Postcards for Unstable Times

In this project the Society explores alternative ways to showcase stories, environments, and landscapes from throughout Europe (and potentially beyond). We have focussed our attention on (digital) postcards as medium. You can visit our exhibition at @eseh_postcards on Instagram.

Our postcards are intended to be windows of opportunity that may provide alternative readings of the world in times of crisis and radical change. The authors use their skills as environmental historians and humanists to speak to the future from the present, the present from the past, or the past from the future. Our hope is to present stories that may contribute to a sense of the incommensurable scale of the changes we are facing. To use Arundhati Roy’s metaphor, we aim at offering portals into another world.[^1] And, to cite Andri Snær Magnason, we explore what words we can use to effectively describe such a world.[^2]

The @eseh_postcards account has been launched during ASEH’s 2021 Environmental History Week. You can watch the event on our YouTube channel.

Screenshot of the project's Instagram page

Click to visit our showcase: accessible also to those without an Instagram account

We are still on the outlook for further postcards. If you have a postcard you want to discuss, get in touch with us at postcards [at] There are no deadlines at this stage: we will accept submissions on a running basis. To give you an idea of the work involved in producing a postcard, here are some guidelines:

  • First you will need to choose your ‘postcard’ image (or images, if you want to make a collage). This won’t be an actual historical postcard, but it will need to fit the traditional format of postcards: 10×15 cm or 4”x6”.
  • Please ensure that the images you use are out of copyright, have a creative commons license, or you are the copyright holder. The back will be made public under a CC-BY license.
  • Write approx 300 words in the form of a letter to the future from the present, from the past to the future, or from the future to the present or past, relating to the image on the front of the postcard (and using your skills and insights as an environmental historian). This text will go into the comment field on Instagram. Feel free to include suggestions for hashtags and your Instagram handle (if you want and have one) in your letter.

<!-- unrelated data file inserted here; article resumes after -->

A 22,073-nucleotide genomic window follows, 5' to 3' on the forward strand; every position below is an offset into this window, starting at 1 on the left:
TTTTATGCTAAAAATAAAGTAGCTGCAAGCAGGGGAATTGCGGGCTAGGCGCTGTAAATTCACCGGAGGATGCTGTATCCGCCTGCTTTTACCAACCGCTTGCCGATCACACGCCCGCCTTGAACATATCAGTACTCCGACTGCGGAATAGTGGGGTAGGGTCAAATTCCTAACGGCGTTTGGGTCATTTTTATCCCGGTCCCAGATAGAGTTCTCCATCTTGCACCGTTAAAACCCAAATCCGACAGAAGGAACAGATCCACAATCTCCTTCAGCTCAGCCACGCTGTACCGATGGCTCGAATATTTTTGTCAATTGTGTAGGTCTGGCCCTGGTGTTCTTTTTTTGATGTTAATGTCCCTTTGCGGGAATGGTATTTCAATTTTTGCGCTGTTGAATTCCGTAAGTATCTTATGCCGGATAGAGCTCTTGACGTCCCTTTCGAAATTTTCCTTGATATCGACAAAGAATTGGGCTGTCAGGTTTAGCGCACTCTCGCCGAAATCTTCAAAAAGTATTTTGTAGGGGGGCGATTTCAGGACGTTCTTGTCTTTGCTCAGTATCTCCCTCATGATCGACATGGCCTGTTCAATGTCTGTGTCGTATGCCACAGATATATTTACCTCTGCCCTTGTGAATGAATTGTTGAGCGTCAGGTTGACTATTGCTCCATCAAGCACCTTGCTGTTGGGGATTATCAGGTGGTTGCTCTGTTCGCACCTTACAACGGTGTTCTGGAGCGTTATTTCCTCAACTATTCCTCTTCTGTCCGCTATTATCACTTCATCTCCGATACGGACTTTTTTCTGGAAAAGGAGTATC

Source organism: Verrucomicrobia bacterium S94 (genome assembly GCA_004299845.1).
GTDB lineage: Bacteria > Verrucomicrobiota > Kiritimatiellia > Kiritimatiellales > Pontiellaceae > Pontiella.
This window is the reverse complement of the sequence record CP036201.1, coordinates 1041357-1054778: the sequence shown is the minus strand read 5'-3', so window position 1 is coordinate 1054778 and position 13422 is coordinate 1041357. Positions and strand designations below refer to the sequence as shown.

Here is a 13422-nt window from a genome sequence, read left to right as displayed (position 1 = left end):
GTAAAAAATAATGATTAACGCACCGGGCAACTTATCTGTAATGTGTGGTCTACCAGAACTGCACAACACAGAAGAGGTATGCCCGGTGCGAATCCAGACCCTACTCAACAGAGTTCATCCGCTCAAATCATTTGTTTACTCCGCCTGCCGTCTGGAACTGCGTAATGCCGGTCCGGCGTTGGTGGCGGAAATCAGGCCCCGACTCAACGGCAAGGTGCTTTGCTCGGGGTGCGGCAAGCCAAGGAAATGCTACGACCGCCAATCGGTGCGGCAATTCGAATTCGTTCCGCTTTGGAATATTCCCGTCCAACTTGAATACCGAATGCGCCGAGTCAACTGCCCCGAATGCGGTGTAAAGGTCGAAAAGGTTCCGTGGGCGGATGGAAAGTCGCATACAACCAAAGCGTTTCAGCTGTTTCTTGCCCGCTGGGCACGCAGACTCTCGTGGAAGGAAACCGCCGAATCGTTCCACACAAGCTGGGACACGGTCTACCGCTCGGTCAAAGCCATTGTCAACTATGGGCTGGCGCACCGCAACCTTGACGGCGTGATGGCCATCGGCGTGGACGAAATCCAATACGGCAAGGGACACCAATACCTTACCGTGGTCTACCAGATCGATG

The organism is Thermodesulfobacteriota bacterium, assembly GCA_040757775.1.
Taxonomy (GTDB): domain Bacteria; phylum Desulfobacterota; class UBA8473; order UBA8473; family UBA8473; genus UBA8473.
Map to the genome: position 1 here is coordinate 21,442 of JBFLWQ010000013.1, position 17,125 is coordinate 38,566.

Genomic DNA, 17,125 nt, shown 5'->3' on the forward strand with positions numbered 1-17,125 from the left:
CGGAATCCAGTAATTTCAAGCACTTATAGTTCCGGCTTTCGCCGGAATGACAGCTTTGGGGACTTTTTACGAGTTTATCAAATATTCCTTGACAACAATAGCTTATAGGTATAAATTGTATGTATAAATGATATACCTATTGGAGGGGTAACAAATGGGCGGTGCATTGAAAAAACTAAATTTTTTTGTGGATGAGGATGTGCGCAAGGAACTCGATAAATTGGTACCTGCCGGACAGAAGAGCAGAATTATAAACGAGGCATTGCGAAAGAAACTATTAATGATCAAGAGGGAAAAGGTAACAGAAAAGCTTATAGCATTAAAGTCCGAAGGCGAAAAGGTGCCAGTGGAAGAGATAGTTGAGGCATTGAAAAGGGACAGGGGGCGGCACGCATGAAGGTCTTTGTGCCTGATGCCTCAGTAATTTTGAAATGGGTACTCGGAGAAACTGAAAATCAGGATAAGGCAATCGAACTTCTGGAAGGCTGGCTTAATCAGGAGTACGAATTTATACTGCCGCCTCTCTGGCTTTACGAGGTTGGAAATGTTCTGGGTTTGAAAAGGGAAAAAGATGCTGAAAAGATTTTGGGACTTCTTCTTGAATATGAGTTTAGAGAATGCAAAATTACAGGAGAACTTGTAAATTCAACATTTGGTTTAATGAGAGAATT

• Imagine to whom you want to address your postcard. What actually goes in the address field is totally your choice, and will depend on your message. The idea behind it is to to maintain the postcard similitude, while giving you the possibility to specify for whom your message is. For example, if the postcard were about a disaster caused by a dam, you could decide to address it to the affected communities, or to the association of people fighting against big dams in Brazil etc. It is something more, that forces us to think about what we wish to say (and how).
  • Print out the attached template, and hand write both the address and a slogan, teaser, or summary of your 300 word letter or a slogan of some sort on it. This should be no more than 50 words. Then scan this (or take a good photo of it with your phone) and return it along with the image and a text file with your 300-word letter (possibly in txt format).
  • Fill in the description of the photo and the credits at the bottom of the attached template.
  • Another possibility is to produce an actual postcard and send it to us by mail: drop us an email at postcards [at] to get further details for this option and a postal address.

[1] Arundhati Roy, “The Pandemic Is a Portal,” Financial Times, April 3, 2020,

[2] Emmanuel Vaughan-Lee, “On Time and Water – a Conversation with Andri Snær Magnason,” Emergence Magazine,